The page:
Fibromyalgia and Anxiety

Coping With Fibromyalgia and Anxiety

Fibromyalgia and AnxietyI don’t know anyone whose mental health isn’t affected by changes to their physical health, so it’s not surprising that fibromyalgia patients tend to suffer with depression and/or anxiety.

I’ve suffered from anxiety for a number of years, and I’m still not sure which came first – the anxiety or the fibromyalgia. In fact, to this day, I don’t know whether a fibromyalgia flare-up sends my anxiety through the roof, or whether a bad period of anxiety sends my body in to a flare.

Maybe it’s both. Maybe the two go hand in hand, both hovering away in the background until I am stressed or weak or exhausted, and then they join forces and hit me, picking on me when they know I can’t fight back.

Anxiety, like fibromyalgia, affects us all in very different ways. Your anxious thoughts might be very different to mine and what works for you may have no impact on me. My anxiety manifests itself in a number of ways, some of which may be familiar to you:

  • Tight chest and difficulty breathe, sometimes resulting in panic attacks
  • A busy mind that leads to lack of sleep or nightmares
  • Distressing thoughts that cause sadness and tears
  • Fear of leaving the house
  • Lack of interest in seeing those around me
  • Lack of ability to distract a busy mind
  • Obsessing over past events that are embarrassing or upsetting

I’ve put a lot of effort in to finding coping strategies for physical and mental pain, and although I know that I’m not going to cure these pains with a bit of deep breathing, there are things that we can do to help the symptoms if not the cause.

Learn to the spot the early warning signs when your anxiety is getting worse and take control of it early. Some of the tips below may help you to formulate a plan.


I know, I know. It’s frustrating when people tell you to breathe, but it really does help to calm you down when you can feel yourself tensing.

Some of my friends find mindfulness meditation on a regular basis helps, but I can’t rest my brain for long enough to feel the benefits. Instead, I find short intense bursts of breathing exercises help when I’m starting to struggle.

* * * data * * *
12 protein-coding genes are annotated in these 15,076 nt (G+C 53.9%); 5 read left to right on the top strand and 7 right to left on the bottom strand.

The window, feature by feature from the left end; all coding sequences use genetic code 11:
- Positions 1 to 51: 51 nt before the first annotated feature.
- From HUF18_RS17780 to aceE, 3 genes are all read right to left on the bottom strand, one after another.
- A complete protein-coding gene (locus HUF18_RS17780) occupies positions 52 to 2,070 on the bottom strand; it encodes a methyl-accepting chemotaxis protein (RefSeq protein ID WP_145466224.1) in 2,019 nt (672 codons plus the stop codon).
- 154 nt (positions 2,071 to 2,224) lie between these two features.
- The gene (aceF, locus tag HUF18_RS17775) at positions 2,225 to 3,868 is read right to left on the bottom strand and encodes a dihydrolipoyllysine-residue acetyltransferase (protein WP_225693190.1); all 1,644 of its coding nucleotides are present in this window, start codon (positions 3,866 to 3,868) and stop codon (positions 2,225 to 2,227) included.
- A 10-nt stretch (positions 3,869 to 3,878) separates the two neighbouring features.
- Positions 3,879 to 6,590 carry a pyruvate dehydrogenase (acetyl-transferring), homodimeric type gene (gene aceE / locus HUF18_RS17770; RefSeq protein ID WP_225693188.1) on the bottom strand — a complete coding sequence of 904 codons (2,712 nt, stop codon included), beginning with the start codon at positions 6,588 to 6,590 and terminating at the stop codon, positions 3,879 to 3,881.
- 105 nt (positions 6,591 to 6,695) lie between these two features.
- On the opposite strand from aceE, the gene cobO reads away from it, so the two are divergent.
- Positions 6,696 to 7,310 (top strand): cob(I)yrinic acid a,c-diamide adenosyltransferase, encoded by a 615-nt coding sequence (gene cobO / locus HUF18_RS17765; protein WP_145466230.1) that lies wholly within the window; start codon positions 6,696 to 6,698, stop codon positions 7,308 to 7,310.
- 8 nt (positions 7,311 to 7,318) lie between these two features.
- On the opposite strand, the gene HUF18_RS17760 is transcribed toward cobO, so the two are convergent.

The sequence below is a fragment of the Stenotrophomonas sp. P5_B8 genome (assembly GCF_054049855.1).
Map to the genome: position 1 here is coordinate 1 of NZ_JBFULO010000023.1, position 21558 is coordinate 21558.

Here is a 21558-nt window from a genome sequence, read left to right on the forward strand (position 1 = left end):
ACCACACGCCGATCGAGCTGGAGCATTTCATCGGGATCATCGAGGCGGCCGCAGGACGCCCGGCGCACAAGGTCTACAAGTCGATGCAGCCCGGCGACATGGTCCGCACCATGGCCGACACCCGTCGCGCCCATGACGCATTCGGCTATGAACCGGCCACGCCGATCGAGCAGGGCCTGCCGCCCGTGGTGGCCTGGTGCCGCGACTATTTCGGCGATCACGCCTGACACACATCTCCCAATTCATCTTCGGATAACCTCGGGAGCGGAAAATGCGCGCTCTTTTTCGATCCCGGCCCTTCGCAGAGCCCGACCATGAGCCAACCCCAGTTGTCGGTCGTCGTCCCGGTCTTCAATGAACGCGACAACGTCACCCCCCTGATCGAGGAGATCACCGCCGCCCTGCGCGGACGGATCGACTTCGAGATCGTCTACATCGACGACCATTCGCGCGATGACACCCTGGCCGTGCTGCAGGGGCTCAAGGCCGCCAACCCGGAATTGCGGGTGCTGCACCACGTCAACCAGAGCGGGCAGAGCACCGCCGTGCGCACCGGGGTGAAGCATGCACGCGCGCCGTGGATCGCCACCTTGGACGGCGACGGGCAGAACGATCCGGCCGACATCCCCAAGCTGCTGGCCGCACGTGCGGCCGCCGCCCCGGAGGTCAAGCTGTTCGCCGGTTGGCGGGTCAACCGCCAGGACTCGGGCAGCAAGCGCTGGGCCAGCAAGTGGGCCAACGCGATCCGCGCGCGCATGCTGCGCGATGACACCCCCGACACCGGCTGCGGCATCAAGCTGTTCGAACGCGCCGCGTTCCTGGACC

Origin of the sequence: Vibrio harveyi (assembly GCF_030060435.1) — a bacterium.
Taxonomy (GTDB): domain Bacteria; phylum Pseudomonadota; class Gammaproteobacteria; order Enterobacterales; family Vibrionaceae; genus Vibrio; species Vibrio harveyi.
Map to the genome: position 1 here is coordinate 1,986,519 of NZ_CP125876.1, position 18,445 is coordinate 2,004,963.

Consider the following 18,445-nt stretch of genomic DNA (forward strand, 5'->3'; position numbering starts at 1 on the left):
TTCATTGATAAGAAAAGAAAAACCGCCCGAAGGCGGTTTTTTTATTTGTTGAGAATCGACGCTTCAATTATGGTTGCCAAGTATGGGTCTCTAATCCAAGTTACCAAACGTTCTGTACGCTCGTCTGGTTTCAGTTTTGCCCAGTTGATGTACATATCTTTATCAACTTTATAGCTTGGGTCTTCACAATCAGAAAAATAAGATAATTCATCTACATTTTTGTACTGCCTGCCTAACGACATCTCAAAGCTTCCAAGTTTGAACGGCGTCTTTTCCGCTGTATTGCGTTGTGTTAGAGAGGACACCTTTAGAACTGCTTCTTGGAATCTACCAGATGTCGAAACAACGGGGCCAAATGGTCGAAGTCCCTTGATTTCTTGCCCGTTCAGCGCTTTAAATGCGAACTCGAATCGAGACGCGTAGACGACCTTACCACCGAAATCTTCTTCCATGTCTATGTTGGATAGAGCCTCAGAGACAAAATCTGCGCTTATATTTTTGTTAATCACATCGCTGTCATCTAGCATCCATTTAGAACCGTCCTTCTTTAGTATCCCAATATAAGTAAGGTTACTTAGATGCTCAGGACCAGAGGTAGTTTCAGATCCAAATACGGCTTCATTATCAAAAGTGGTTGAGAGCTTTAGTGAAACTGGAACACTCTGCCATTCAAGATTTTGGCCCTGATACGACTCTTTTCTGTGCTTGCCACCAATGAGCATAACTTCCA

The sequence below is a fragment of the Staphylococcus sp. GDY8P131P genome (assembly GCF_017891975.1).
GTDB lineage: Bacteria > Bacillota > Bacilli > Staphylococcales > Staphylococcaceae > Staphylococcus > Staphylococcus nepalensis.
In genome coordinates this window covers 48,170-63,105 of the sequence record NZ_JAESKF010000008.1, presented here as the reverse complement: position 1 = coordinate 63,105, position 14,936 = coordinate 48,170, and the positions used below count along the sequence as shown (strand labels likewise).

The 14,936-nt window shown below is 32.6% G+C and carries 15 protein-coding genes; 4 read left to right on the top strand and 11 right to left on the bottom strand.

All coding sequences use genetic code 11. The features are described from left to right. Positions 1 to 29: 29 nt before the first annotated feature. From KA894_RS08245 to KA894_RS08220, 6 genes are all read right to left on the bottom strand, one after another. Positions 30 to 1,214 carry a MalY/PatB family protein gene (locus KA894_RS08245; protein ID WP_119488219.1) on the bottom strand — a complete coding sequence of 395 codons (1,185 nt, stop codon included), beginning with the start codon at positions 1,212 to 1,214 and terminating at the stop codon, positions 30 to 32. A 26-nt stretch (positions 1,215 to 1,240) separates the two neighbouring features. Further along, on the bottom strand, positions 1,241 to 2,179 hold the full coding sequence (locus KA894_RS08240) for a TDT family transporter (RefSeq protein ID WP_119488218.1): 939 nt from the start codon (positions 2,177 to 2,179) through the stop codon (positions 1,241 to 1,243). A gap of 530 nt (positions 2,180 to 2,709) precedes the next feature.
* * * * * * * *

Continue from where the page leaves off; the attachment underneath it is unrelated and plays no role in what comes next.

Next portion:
Tip: Stand with your back against a wall or door and place your hands on your stomach, just under your diaphragm. Slowly breathe in through your nose and out through your mouth, concentrating on the sound of your breathing and the movement of your hands.


Many of you will have been recommended a number of distraction techniques, especially if you’ve experienced CBT. Some people swear by Sudoku or crosswords, whilst others find plucking an elastic band on their wrist helps to shock them out of an anxious headspace.

I recently wrote about art therapy and so far, that has been my best method of distraction. It’s not perfect, but it requires enough focus that you can’t give your thoughts the attention they’re demanding.

If this doesn’t work for you, keep trying things until you find something that does.

Tip: Try and find a distraction that can be taken out of the house so you can quickly engage your mind in something else whilst you’re at work or on the train.


Often people with depression or anxiety are encouraged to exercise, but that’s pretty hard when you have fibromyalgia as well. Swimming is the only form of exercise that I have found helps my anxiety without interfering with my fibromyalgia too much.

Unfortunately, swimming on its own doesn’t quite do the job for me, so I recently bought a waterproof iPod so I could listen to podcasts whilst I swim.

I usually listen to talks about physical or mental health which I find both enlightening and inspiring. Swimming now provides both exercise and distraction.

Tip: If you’re attending a public pool, try and go at quieter times when the environment is relaxing rather than finding yourself in the middle of the children’s swimming party.

Create a Buzz Word

If you’ve read my previous articles or read my blog, you’ll know I’m pretty big on communication and talking about your invisible illnesses. I strongly believe that you can’t cope with fibromyalgia on your own, and the same goes for anxiety.

Mental health is notoriously difficult to talk about and as a society we’re not nearly as open about this as we should be. Even though I feel passionately about the need to open up, I still struggle to say the words: “My anxiety is bad, please help me.”

If you feel like your fibromyalgia makes you a burden to your friends or family, it can be really difficult to then ask for further help when you feel anxious.

Create a buzz word with those closest to you so that you can easily alert them to the fact you’re feeling fragile and you need a little bit more protection than usual. It will raise their awareness without you needing to talk about it at length; just do that when you’re ready.

None of these suggestions will get rid of your anxiety, but they might help you to make those anxious periods a little bit easier to deal with.

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